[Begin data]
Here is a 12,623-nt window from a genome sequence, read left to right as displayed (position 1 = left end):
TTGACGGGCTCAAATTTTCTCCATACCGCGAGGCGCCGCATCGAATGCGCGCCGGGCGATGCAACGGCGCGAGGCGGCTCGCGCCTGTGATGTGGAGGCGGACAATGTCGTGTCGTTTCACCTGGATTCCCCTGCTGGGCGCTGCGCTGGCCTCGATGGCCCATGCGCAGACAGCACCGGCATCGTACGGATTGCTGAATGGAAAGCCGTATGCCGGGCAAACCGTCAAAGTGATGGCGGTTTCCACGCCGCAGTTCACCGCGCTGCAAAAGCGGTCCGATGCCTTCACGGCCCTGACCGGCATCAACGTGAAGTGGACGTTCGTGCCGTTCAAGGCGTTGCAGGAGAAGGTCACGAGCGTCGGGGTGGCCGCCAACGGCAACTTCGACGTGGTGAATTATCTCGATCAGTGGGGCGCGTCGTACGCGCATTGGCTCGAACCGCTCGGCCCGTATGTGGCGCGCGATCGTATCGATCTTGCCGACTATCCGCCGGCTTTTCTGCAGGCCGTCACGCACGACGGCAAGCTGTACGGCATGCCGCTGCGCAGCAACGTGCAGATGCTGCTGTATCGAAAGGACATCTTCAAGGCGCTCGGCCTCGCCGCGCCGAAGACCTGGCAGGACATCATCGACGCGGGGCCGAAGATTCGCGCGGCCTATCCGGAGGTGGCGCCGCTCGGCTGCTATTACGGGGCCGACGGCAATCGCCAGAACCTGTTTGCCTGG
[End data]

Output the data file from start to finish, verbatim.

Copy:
Here is a 12,623-nt window from a genome sequence, read left to right as displayed (position 1 = left end):
TTGACGGGCTCAAATTTTCTCCATACCGCGAGGCGCCGCATCGAATGCGCGCCGGGCGATGCAACGGCGCGAGGCGGCTCGCGCCTGTGATGTGGAGGCGGACAATGTCGTGTCGTTTCACCTGGATTCCCCTGCTGGGCGCTGCGCTGGCCTCGATGGCCCATGCGCAGACAGCACCGGCATCGTACGGATTGCTGAATGGAAAGCCGTATGCCGGGCAAACCGTCAAAGTGATGGCGGTTTCCACGCCGCAGTTCACCGCGCTGCAAAAGCGGTCCGATGCCTTCACGGCCCTGACCGGCATCAACGTGAAGTGGACGTTCGTGCCGTTCAAGGCGTTGCAGGAGAAGGTCACGAGCGTCGGGGTGGCCGCCAACGGCAACTTCGACGTGGTGAATTATCTCGATCAGTGGGGCGCGTCGTACGCGCATTGGCTCGAACCGCTCGGCCCGTATGTGGCGCGCGATCGTATCGATCTTGCCGACTATCCGCCGGCTTTTCTGCAGGCCGTCACGCACGACGGCAAGCTGTACGGCATGCCGCTGCGCAGCAACGTGCAGATGCTGCTGTATCGAAAGGACATCTTCAAGGCGCTCGGCCTCGCCGCGCCGAAGACCTGGCAGGACATCATCGACGCGGGGCCGAAGATTCGCGCGGCCTATCCGGAGGTGGCGCCGCTCGGCTGCTATTACGGGGCCGACGGCAATCGCCAGAACCTGTTTGCCTGG